July 25, 2017 Posts Comments

“Your School’s Image: Its impact on…well, everything”

David Wagner

Developing your school’s image or reputation is similar to cultivating the customer and securing the sale in a business setting.  The greatest cost is in developing the relationship and securing the customer.  You want to protect that image or relationship as it only becomes costly again when you lose it and have to re-build it or create another.

I recall a superintendent who fired a very popular high school principal for an unfounded reason.  The students protested for days.  Some refused to return to school.  The principal held an assembly to tell the students to go back to class and let him fight his battle. The school made no attempt to influence the negative publicity during the incident which resulted in media coverage of only student protests, teacher’s testimonies and interviews with the principal (who would speak).  Because of this, the school developed an extremely poor reputation.  The principal was portrayed as a victim saint.  The school was depicted as scandalous and silent.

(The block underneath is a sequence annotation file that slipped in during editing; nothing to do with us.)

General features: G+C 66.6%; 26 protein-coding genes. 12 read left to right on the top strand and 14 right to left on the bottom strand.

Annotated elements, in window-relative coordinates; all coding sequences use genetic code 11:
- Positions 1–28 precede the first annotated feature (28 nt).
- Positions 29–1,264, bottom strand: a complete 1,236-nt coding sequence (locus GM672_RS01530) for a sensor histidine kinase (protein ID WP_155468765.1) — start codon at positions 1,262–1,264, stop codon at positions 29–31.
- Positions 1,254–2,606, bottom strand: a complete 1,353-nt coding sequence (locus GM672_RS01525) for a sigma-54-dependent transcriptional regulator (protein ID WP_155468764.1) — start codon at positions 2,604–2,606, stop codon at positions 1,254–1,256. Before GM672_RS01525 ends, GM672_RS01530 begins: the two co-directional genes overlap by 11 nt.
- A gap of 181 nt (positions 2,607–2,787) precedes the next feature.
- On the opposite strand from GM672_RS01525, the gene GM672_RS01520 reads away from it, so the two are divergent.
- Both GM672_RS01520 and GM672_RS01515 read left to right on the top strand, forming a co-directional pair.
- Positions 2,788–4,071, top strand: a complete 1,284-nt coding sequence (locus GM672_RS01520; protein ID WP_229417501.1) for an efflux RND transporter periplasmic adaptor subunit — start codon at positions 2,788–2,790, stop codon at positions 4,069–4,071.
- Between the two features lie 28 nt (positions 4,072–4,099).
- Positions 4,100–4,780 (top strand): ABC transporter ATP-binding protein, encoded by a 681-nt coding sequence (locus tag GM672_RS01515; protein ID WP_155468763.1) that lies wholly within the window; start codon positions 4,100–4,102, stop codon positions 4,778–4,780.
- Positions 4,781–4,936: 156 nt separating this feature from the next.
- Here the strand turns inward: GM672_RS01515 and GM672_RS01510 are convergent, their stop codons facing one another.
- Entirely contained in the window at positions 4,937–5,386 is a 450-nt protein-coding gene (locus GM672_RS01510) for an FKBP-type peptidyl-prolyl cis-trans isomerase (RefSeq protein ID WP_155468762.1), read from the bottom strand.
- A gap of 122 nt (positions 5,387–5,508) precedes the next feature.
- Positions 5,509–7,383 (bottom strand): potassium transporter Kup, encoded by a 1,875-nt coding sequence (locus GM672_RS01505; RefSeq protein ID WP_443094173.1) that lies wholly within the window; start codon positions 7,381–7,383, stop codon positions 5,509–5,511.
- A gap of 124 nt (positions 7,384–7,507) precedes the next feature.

Think about your school’s image.  How was it developed, how do you protect it or in some cases, how do you change it?  Let’s take a look at each of these areas.

How is image developed? Image or reputation comes from the experiences of the school’s stakeholders – its parents, students, teachers, pastors, church members, donors, neighbors, community members and the media.  Their experiences range from the academic quality of the education, overall deportment of the student body, the perceived “value” of the private school education to the treatment of the students, parents and staff.